|Manager Domenic D’Olimpio (left) and Vance Welch, managing partner of Abby Park. The restaurant opened in July in East Milton Square. (Photos By Elaine Cushman Carroll)|
New restaurant well-received by a hungry public
550 Adams St., Milton
Open daily, 11:30 a.m. to midnight.
Major credit cards accepted
Accessible to those with handicaps
Recession? What recession?
Abby Park in East Milton Square has a problem most restaurants would love to have - lines of people hungry to try out the brand-new eatery, which opened last month.
We visited Abby Park, which specializes in modern American cuisine, on a Tuesday night and never even thought about getting a reservation. Who needs a reservation that early in the week, in the middle of summer?
Well, we could have used one. There was a line from the time we arrived, at about 6:30, until we left after 8.
Our wait - about 15 minutes and shorter than we were told it would be - was worth it. Meanwhile, we sat comfortably at a beautiful, dark wood bar and took in the bustling surroundings.
Vance Welch, the restaurant’s managing partner, was on hand to make sure the new staff got the job done right. Welch ran the popular Java Jo’s for about 15 years, until there was a fire and the facility was relocated to Jamaica Plain.
Planning the restaurant took more than a year, partly because it took a while to get a liquor license in this formerly dry town. The attention to detail shows.
The lines show that the community wanted a good restaurant, he said. “We’ve pretty much had that since we opened,’’ he said. “It’s a hungry town.’’
Entrees run from $16 (angel hair pasta with heirloom tomatoes and basil) to $26 (10-ounce Kobe flank steak). Appetizers were in the $6 to $14 range.
The atmosphere was pleasant and upscale. The interior is dark, with dim, hued lighting, but not so dark as to be off-putting. The background music was a trifle loud for our taste, but we had no trouble holding a conversation.
The seats were comfortable, the drinks were cold, and the bartender was cordial and efficient.
First to come were fresh, warm rolls and a glass of wine from a fairly substantial wine list - delicious.
Next was the appetizer, which we both loved. It’s called the Park Board and is billed as “perfect for two,’’ which it was. It’s essentially several appetizers served on - you guessed it - a board. It came with flatbread, marinated olives, Parma prosciutto with tangy pickled eggplant, Great Hill Bleu paired with not-too-sweet cooked fig jam, spicy Marcona almonds, and a white bean-rosemary dip, with more than a hint of rosemary. It is priced at $14, tops for the appetizer menu, but was worth every penny.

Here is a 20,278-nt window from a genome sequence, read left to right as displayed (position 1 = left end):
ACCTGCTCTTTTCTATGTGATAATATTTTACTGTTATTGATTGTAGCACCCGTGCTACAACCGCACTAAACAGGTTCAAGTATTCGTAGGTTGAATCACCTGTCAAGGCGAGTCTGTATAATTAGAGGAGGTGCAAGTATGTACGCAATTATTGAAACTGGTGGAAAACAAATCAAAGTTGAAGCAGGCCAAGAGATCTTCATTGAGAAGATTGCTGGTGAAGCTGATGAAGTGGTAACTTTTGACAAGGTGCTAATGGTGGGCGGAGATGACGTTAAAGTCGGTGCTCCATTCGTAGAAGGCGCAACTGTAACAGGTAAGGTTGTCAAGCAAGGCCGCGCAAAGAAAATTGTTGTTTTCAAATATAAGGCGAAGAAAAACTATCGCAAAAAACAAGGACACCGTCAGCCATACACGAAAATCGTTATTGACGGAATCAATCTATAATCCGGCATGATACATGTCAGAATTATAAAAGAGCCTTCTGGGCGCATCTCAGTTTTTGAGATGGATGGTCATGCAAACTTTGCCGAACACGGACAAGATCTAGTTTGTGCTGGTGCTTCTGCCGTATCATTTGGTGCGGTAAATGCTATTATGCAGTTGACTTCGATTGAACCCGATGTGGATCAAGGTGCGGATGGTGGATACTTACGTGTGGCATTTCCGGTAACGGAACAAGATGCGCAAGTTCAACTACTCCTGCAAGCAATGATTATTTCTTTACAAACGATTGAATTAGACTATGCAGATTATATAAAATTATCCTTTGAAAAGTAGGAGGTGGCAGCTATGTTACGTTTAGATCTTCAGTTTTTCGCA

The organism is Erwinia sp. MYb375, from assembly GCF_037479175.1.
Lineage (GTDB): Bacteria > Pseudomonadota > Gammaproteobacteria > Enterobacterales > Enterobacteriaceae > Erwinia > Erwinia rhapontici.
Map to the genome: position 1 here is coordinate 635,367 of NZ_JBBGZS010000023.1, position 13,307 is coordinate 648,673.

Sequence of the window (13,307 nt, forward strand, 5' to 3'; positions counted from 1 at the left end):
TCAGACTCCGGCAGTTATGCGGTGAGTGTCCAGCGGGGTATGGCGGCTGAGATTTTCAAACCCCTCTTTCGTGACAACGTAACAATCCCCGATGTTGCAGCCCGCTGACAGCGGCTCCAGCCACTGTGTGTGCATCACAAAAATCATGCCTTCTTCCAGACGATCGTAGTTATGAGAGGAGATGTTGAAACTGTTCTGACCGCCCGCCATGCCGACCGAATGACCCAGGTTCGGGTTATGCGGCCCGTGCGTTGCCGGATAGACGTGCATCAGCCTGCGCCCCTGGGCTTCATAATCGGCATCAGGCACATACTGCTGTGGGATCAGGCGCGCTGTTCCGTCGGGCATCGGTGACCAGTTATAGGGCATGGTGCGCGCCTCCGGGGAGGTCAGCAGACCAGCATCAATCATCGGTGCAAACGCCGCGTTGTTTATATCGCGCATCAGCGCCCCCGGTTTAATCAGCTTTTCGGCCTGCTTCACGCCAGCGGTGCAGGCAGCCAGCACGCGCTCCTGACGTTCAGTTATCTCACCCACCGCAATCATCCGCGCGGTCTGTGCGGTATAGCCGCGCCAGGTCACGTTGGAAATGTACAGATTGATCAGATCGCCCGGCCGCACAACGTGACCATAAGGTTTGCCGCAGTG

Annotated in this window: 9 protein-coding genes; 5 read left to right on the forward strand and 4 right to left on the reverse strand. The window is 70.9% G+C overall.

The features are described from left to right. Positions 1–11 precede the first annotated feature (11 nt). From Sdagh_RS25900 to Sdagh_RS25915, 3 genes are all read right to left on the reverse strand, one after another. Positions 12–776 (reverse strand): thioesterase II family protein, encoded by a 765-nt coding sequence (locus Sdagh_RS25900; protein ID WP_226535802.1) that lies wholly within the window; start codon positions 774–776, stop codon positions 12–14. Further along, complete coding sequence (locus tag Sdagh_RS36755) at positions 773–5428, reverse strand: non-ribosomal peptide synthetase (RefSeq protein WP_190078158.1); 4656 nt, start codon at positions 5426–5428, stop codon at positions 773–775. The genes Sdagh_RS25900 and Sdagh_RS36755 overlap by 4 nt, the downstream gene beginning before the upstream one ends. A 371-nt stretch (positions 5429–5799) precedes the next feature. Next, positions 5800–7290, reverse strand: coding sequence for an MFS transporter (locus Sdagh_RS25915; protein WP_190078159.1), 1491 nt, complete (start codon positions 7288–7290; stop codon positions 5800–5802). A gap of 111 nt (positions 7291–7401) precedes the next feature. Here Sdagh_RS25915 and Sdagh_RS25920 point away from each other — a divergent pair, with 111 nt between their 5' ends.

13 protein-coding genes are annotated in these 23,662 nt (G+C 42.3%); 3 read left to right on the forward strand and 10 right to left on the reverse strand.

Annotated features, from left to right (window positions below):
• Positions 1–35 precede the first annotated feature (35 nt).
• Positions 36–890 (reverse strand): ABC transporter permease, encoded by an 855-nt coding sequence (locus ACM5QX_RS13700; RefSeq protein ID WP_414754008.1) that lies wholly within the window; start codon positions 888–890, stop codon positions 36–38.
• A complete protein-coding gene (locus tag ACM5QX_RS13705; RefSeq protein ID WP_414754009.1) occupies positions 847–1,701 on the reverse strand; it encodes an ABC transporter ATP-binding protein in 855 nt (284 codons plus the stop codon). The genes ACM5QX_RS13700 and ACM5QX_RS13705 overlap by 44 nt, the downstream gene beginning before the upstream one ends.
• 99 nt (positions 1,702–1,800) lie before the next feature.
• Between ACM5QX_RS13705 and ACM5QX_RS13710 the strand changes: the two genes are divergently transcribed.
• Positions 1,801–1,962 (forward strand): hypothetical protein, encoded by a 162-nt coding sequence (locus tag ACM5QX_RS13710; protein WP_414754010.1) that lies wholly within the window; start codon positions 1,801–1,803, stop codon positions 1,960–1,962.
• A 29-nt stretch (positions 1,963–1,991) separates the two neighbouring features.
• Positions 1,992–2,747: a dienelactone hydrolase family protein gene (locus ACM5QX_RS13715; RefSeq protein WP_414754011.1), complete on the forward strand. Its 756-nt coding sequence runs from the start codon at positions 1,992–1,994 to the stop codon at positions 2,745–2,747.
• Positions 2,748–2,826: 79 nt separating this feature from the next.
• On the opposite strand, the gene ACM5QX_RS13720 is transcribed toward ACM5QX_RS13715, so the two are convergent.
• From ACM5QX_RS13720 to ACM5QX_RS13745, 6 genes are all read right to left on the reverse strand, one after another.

For entrees, we got the 10-ounce New York sirloin ($18) and the oven-roasted native striped bass ($24).
For side dishes, we had portobello mushrooms (excellent) and Gorgonzola creamed spinach. The roasted corn and fresh pea succotash that came with the bass was interesting but not exciting. The sides can also be ordered separately, for $5 and $7.
There was an interesting option for desserts - one can order a tiny dish, called Small Bites, for $2.50, or a regular sized dessert, for $8. Since we were stuffed, we shared a bite of chocolate pecan pie, which was loaded with nuts and a good chocolate flavor.
Served in an appropriately small dish with a tiny spoon, it was cute, noted one diner. Perfect for diners who’ve already eaten too much.
We ran into a friend, Amy Mills, who lives within walking distance. She was on her second visit to the restaurant in as many weeks.
“We were so excited this place was opening that we booked a reservation for opening night,’’ said Mills, whose first trip was with her husband, Jonathan, and friends. The couple try to have a regular date night together - without their two children - and often end up driving into Boston, so this provides a nice alternative.
She said she loved the braised short ribs of beef, especially the side dish of “funky, filled rice balls’’ (fontina aracini).
When we met, she and another mom from her neighborhood had left their husbands with their young children and walked down for another great meal, this time the grilled and chilled vegetable salad.
“I think it is so great to have someplace to go out to that isn’t pizza or Chinese,’’ she said. “You can have a nice meal and not totally break the bank.’’
Abby Park recently opened for lunch, too. In addition to entrees, there are pizzas, sandwiches, and burgers, starting at $8. Sunday brunches will start on Sept. 13, at 11 a.m.
MATT CARROLL AND ELAINE CUSHMAN CARROLL